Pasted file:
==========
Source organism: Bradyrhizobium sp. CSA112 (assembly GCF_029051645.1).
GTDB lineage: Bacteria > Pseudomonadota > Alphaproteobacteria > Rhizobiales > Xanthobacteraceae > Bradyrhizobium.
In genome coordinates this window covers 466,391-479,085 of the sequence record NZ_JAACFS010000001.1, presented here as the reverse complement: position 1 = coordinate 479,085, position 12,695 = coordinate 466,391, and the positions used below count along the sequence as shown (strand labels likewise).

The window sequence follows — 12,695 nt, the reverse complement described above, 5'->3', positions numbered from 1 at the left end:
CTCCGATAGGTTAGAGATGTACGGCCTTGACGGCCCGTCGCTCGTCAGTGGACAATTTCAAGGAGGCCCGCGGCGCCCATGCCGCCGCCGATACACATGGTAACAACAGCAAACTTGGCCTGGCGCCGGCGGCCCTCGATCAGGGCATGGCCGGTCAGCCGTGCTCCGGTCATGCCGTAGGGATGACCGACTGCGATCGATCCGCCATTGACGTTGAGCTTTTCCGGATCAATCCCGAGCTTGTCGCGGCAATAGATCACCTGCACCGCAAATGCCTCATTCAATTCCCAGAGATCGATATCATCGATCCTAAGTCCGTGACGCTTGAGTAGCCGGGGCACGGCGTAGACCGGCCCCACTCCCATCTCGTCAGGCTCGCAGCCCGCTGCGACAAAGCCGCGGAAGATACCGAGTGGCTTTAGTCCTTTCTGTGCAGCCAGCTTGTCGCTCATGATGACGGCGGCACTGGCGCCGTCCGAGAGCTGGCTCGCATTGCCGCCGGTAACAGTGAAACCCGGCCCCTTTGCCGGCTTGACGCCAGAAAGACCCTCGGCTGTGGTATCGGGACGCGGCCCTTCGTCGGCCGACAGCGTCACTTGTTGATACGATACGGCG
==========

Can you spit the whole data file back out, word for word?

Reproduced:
Source organism: Bradyrhizobium sp. CSA112 (assembly GCF_029051645.1).
GTDB lineage: Bacteria > Pseudomonadota > Alphaproteobacteria > Rhizobiales > Xanthobacteraceae > Bradyrhizobium.
In genome coordinates this window covers 466,391-479,085 of the sequence record NZ_JAACFS010000001.1, presented here as the reverse complement: position 1 = coordinate 479,085, position 12,695 = coordinate 466,391, and the positions used below count along the sequence as shown (strand labels likewise).

The window sequence follows — 12,695 nt, the reverse complement described above, 5'->3', positions numbered from 1 at the left end:
CTCCGATAGGTTAGAGATGTACGGCCTTGACGGCCCGTCGCTCGTCAGTGGACAATTTCAAGGAGGCCCGCGGCGCCCATGCCGCCGCCGATACACATGGTAACAACAGCAAACTTGGCCTGGCGCCGGCGGCCCTCGATCAGGGCATGGCCGGTCAGCCGTGCTCCGGTCATGCCGTAGGGATGACCGACTGCGATCGATCCGCCATTGACGTTGAGCTTTTCCGGATCAATCCCGAGCTTGTCGCGGCAATAGATCACCTGCACCGCAAATGCCTCATTCAATTCCCAGAGATCGATATCATCGATCCTAAGTCCGTGACGCTTGAGTAGCCGGGGCACGGCGTAGACCGGCCCCACTCCCATCTCGTCAGGCTCGCAGCCCGCTGCGACAAAGCCGCGGAAGATACCGAGTGGCTTTAGTCCTTTCTGTGCAGCCAGCTTGTCGCTCATGATGACGGCGGCACTGGCGCCGTCCGAGAGCTGGCTCGCATTGCCGCCGGTAACAGTGAAACCCGGCCCCTTTGCCGGCTTGACGCCAGAAAGACCCTCGGCTGTGGTATCGGGACGCGGCCCTTCGTCGGCCGACAGCGTCACTTGTTGATACGATACGGCG